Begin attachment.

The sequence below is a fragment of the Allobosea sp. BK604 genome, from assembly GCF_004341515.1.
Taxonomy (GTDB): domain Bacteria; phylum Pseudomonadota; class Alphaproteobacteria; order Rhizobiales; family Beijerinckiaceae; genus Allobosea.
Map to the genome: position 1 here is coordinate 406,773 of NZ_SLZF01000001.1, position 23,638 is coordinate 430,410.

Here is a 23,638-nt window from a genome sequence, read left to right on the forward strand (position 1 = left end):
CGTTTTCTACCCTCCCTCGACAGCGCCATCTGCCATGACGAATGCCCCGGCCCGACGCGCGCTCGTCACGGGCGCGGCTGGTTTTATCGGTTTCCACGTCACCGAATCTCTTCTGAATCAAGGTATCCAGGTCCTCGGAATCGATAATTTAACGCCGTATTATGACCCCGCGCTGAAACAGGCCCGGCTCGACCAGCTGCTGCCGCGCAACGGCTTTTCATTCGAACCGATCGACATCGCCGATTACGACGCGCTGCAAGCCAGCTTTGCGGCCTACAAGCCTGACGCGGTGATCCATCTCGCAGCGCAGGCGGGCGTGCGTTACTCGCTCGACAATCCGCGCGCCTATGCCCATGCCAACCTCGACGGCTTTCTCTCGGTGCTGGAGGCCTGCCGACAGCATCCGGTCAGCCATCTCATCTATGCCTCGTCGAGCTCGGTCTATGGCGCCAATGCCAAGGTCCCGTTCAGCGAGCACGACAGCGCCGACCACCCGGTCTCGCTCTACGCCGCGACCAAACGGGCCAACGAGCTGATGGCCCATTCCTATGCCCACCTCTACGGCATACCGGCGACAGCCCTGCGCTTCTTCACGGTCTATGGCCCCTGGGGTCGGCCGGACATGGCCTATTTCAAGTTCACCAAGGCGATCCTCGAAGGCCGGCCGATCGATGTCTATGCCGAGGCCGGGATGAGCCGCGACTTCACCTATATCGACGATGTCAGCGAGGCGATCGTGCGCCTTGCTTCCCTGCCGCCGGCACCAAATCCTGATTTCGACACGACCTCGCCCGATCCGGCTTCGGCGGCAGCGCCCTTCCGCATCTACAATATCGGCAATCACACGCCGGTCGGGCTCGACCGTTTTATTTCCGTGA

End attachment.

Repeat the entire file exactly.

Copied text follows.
The sequence below is a fragment of the Allobosea sp. BK604 genome, from assembly GCF_004341515.1.
Taxonomy (GTDB): domain Bacteria; phylum Pseudomonadota; class Alphaproteobacteria; order Rhizobiales; family Beijerinckiaceae; genus Allobosea.
Map to the genome: position 1 here is coordinate 406,773 of NZ_SLZF01000001.1, position 23,638 is coordinate 430,410.

Here is a 23,638-nt window from a genome sequence, read left to right on the forward strand (position 1 = left end):
CGTTTTCTACCCTCCCTCGACAGCGCCATCTGCCATGACGAATGCCCCGGCCCGACGCGCGCTCGTCACGGGCGCGGCTGGTTTTATCGGTTTCCACGTCACCGAATCTCTTCTGAATCAAGGTATCCAGGTCCTCGGAATCGATAATTTAACGCCGTATTATGACCCCGCGCTGAAACAGGCCCGGCTCGACCAGCTGCTGCCGCGCAACGGCTTTTCATTCGAACCGATCGACATCGCCGATTACGACGCGCTGCAAGCCAGCTTTGCGGCCTACAAGCCTGACGCGGTGATCCATCTCGCAGCGCAGGCGGGCGTGCGTTACTCGCTCGACAATCCGCGCGCCTATGCCCATGCCAACCTCGACGGCTTTCTCTCGGTGCTGGAGGCCTGCCGACAGCATCCGGTCAGCCATCTCATCTATGCCTCGTCGAGCTCGGTCTATGGCGCCAATGCCAAGGTCCCGTTCAGCGAGCACGACAGCGCCGACCACCCGGTCTCGCTCTACGCCGCGACCAAACGGGCCAACGAGCTGATGGCCCATTCCTATGCCCACCTCTACGGCATACCGGCGACAGCCCTGCGCTTCTTCACGGTCTATGGCCCCTGGGGTCGGCCGGACATGGCCTATTTCAAGTTCACCAAGGCGATCCTCGAAGGCCGGCCGATCGATGTCTATGCCGAGGCCGGGATGAGCCGCGACTTCACCTATATCGACGATGTCAGCGAGGCGATCGTGCGCCTTGCTTCCCTGCCGCCGGCACCAAATCCTGATTTCGACACGACCTCGCCCGATCCGGCTTCGGCGGCAGCGCCCTTCCGCATCTACAATATCGGCAATCACACGCCGGTCGGGCTCGACCGTTTTATTTCCGTGA